Study to test a model of cancer survivorship care in primary care practices
Source / Disclosures
Klemp J. Engaging the cancer survivor in self-management: a researcher’s perspective. Presented at: Cancer Center Survival Research Forum (virtual meeting); April 15-16, 2021.
Disclosures: Klemp reports consulting roles at AstraZeneca and Pfizer and a lecturer role at Pfizer.
An NCI-funded project aims to support and improve cancer survivorship care provided by primary care physicians.
“The patient is the locus of control”, Jennifer Klemp, PhD, MPH, MS, Principal investigator of Kansurvive, a study testing a model of survival care in rural practices, said in her presentation at the Cancer Center Virtual Survival Research Forum. “If we want them to participate in self-management, we have to have an effective system around them. Our goal for this project is to help providers and their teams improve the care and monitoring of cancer survivors.
According to the Kansurvive website, the goals of the project are to assess gaps in the continuum of care; enable evidence-based care using the Extension for Community Healthcare Outcomes (ECHO) project, its telementoring program; and mapping the workflow / data capacities of rural practices. Currently, 72% of cancer survivors in Kansas receive their survival care through primary care providers.
“This is an important project because we are testing some things that I think will be generalizable,” said Klemp, who is also a professor and director of cancer survival at the University of Kansas Cancer Center. “We need to map the continuum of care to make sure it is functional and benefits cancer survivors.”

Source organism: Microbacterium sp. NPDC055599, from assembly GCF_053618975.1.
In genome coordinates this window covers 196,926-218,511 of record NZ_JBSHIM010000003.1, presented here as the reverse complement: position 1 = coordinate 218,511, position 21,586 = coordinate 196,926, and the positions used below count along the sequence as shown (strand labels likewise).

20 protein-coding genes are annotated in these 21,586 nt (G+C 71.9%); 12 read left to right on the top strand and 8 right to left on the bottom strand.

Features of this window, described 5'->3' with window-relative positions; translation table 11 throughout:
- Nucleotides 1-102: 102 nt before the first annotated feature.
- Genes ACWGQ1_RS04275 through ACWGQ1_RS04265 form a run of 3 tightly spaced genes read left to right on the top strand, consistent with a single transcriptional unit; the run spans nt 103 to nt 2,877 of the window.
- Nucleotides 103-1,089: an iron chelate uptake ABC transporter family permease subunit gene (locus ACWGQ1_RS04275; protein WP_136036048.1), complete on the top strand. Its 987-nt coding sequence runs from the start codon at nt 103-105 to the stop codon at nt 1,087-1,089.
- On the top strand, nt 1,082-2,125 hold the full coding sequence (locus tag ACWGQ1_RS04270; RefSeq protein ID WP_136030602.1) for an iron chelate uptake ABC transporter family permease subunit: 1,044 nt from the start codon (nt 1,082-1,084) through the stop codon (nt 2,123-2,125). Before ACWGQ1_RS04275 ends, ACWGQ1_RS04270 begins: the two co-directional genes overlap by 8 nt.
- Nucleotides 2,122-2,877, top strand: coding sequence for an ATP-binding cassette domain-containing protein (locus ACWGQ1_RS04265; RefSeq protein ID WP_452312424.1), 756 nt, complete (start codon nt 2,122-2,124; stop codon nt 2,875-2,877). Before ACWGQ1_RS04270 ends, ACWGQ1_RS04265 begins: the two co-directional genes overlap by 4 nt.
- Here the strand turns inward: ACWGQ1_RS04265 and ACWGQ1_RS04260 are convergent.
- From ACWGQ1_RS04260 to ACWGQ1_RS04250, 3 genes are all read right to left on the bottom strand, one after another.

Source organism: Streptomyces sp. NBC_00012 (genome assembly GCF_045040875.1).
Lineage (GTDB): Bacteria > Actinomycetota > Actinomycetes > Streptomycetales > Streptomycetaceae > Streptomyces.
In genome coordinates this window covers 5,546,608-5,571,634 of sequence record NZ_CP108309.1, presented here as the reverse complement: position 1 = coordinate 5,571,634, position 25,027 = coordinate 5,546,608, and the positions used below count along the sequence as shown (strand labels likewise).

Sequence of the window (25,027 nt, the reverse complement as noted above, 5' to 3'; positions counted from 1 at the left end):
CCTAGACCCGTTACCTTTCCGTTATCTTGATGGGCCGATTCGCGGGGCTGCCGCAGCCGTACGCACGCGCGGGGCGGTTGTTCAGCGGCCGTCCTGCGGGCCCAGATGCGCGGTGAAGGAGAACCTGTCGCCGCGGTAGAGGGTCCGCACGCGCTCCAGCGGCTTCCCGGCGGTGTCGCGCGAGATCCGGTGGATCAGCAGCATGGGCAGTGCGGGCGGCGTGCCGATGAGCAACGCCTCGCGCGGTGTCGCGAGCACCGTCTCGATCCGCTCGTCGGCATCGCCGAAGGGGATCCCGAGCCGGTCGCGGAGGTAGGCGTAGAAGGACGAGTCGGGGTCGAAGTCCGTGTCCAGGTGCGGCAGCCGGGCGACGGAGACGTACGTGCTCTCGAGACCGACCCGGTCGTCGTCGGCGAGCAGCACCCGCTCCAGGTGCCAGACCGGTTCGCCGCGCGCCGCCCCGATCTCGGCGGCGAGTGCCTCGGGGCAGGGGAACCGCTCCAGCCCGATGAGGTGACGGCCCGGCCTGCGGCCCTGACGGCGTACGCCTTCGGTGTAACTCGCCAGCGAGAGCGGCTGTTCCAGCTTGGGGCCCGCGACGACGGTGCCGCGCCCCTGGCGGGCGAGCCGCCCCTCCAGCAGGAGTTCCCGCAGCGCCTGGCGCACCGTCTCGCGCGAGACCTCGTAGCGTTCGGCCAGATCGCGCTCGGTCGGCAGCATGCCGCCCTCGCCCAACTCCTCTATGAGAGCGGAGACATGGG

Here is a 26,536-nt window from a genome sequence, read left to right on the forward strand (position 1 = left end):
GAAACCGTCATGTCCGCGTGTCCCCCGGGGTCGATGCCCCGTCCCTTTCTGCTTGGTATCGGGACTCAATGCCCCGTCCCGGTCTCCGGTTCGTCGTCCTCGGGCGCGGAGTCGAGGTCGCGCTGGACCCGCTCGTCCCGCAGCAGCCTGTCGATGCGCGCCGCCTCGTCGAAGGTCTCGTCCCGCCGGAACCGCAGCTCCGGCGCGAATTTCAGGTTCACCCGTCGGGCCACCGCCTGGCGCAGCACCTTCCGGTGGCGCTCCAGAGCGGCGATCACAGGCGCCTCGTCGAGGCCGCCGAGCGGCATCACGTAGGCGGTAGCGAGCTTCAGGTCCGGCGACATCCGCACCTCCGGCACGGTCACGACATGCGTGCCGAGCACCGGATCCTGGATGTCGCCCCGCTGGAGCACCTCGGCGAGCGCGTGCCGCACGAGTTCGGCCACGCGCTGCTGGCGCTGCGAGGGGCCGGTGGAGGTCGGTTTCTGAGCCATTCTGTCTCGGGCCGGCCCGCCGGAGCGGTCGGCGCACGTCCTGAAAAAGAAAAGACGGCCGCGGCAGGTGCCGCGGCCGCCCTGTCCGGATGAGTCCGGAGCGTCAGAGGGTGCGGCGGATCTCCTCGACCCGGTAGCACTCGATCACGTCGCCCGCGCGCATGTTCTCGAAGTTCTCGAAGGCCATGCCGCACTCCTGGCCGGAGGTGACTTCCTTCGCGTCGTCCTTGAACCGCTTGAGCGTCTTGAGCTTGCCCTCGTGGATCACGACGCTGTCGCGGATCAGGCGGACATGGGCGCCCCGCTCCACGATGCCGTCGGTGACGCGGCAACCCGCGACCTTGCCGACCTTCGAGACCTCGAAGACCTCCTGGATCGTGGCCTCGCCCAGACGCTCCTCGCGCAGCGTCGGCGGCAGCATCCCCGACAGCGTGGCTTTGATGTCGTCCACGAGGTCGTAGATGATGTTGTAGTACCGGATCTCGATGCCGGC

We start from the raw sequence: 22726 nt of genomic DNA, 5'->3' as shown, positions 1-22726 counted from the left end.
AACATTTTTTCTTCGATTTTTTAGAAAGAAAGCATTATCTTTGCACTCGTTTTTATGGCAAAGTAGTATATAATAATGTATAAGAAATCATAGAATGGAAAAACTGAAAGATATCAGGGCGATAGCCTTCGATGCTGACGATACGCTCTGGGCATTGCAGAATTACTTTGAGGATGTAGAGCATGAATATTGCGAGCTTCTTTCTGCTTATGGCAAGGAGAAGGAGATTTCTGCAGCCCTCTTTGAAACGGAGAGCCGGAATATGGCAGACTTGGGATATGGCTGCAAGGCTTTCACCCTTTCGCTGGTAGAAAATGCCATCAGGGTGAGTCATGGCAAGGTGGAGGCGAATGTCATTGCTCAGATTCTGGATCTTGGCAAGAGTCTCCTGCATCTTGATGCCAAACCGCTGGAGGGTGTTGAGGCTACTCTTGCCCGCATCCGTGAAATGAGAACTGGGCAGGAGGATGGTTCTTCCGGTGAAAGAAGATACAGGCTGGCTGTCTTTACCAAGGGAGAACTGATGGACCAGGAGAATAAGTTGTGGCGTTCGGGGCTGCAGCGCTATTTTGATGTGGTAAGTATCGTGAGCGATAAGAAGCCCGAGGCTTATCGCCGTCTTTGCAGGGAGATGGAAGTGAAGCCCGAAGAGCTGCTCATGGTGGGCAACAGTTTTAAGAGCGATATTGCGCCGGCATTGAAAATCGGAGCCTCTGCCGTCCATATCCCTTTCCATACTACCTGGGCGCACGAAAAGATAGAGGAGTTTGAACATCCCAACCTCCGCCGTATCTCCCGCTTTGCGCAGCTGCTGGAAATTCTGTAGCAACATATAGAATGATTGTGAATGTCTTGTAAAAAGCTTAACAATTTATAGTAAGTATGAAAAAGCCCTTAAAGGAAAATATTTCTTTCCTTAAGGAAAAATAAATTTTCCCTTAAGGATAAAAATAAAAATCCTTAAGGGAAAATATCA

Klemp said the first phase of Kansurvive includes structured workflow assessments to identify gaps in care while determining the continuing education needed to implement high-quality survival care into primary care practices in the setting. rural. These data will then be integrated into the program of the ECHO project. In the second phase, Kansurvive will test ECHO’s intervention and identify obstacles to its implementation.
The project will also focus on delineating the roles of primary care providers and oncologists and will emphasize the importance of risk stratification when following cancer survivors. Kansurvive is currently focused on improving the care of patients with breast, colorectal, prostate and lung cancer.
“We have done [the intervention] very user-friendly and survey-based, as non-intrusive as possible, ”Klemp said. “We’re trying to take the best practices for managing a cancer survivor and combine them with the best practices in primary care.”